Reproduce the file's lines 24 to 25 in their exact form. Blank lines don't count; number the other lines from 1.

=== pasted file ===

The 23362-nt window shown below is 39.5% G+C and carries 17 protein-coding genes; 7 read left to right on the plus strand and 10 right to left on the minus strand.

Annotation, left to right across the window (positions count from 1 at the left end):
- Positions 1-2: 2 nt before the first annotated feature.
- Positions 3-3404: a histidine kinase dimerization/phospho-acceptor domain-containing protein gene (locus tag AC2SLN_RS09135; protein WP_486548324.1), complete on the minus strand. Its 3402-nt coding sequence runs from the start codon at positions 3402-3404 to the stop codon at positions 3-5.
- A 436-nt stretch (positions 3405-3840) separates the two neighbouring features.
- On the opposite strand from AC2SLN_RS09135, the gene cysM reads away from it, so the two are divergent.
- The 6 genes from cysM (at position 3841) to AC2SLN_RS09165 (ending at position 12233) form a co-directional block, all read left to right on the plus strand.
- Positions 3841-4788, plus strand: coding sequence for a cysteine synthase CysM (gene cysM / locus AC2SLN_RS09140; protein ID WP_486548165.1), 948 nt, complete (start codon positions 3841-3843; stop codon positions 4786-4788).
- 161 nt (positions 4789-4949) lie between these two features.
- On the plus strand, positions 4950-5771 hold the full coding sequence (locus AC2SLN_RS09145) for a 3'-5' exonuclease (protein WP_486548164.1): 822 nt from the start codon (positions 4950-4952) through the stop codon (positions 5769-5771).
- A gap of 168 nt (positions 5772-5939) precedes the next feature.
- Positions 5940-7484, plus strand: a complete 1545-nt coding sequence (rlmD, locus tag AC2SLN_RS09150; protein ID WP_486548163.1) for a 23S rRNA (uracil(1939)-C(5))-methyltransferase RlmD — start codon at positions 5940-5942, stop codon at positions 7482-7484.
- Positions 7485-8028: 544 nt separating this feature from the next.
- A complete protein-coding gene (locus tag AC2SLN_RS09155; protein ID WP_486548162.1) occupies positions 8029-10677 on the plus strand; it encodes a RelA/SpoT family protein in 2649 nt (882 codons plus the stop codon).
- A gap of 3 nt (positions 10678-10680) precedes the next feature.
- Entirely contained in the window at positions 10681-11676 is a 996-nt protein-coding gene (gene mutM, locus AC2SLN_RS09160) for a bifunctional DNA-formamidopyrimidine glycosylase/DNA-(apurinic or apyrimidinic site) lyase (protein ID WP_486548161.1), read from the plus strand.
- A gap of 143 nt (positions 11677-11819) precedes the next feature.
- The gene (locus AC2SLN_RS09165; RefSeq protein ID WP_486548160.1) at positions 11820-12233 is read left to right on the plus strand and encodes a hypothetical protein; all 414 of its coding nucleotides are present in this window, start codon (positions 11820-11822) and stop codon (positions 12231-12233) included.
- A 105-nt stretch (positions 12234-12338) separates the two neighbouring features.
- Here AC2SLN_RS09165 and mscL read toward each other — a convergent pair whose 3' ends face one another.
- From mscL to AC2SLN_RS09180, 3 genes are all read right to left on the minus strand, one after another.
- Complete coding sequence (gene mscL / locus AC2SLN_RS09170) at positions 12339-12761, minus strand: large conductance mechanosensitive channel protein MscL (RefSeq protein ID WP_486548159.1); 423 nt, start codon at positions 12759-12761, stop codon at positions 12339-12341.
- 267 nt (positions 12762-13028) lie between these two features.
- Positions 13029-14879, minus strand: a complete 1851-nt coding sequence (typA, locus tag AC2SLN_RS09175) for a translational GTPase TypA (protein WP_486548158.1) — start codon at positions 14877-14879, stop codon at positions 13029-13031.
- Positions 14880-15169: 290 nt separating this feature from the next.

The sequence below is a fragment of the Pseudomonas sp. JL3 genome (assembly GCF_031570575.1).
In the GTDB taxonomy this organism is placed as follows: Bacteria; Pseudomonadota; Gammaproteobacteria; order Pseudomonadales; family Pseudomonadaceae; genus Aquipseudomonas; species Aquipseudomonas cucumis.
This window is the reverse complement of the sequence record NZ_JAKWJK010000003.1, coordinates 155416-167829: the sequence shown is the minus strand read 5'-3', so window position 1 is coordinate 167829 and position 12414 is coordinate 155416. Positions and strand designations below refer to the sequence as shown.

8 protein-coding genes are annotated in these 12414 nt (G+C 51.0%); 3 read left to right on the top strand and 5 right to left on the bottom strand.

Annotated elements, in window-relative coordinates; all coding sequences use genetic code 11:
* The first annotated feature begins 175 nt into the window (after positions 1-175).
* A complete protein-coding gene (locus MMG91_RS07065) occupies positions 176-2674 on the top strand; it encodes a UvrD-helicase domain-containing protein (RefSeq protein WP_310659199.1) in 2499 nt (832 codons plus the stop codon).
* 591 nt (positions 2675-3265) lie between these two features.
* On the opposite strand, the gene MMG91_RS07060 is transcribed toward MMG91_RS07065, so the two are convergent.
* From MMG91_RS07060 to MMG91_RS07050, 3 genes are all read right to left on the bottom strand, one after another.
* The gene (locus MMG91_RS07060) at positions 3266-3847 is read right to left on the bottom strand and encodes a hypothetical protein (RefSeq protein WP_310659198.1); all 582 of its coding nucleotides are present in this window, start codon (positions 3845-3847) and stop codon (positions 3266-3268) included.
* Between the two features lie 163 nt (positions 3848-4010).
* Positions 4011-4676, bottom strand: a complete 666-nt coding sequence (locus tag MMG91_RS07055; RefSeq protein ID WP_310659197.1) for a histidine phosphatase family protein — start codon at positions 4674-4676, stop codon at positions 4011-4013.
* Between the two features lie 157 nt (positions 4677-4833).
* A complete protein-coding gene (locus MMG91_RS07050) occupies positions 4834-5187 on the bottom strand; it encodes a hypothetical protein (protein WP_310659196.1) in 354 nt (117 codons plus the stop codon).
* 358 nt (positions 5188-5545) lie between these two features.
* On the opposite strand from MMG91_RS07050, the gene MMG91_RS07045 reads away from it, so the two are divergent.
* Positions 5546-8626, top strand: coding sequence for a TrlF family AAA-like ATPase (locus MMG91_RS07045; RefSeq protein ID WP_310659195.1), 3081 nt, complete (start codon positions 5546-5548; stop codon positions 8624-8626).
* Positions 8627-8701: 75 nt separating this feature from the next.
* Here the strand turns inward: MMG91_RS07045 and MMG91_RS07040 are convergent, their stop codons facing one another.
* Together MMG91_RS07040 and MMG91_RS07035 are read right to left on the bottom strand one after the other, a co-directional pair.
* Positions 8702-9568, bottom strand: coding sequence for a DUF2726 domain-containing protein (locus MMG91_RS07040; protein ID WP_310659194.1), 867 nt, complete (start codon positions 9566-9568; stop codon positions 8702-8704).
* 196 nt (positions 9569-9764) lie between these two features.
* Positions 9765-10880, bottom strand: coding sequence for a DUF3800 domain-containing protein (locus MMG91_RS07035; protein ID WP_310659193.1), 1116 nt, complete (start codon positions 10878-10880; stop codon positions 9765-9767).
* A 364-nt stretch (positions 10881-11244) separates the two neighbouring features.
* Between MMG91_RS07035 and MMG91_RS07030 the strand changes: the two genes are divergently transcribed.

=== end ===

- Positions 13029-14879, minus strand: a complete 1851-nt coding sequence (typA, locus tag AC2SLN_RS09175) for a translational GTPase TypA (protein WP_486548158.1) — start codon at positions 14877-14879, stop codon at positions 13029-13031.
- Positions 14880-15169: 290 nt separating this feature from the next.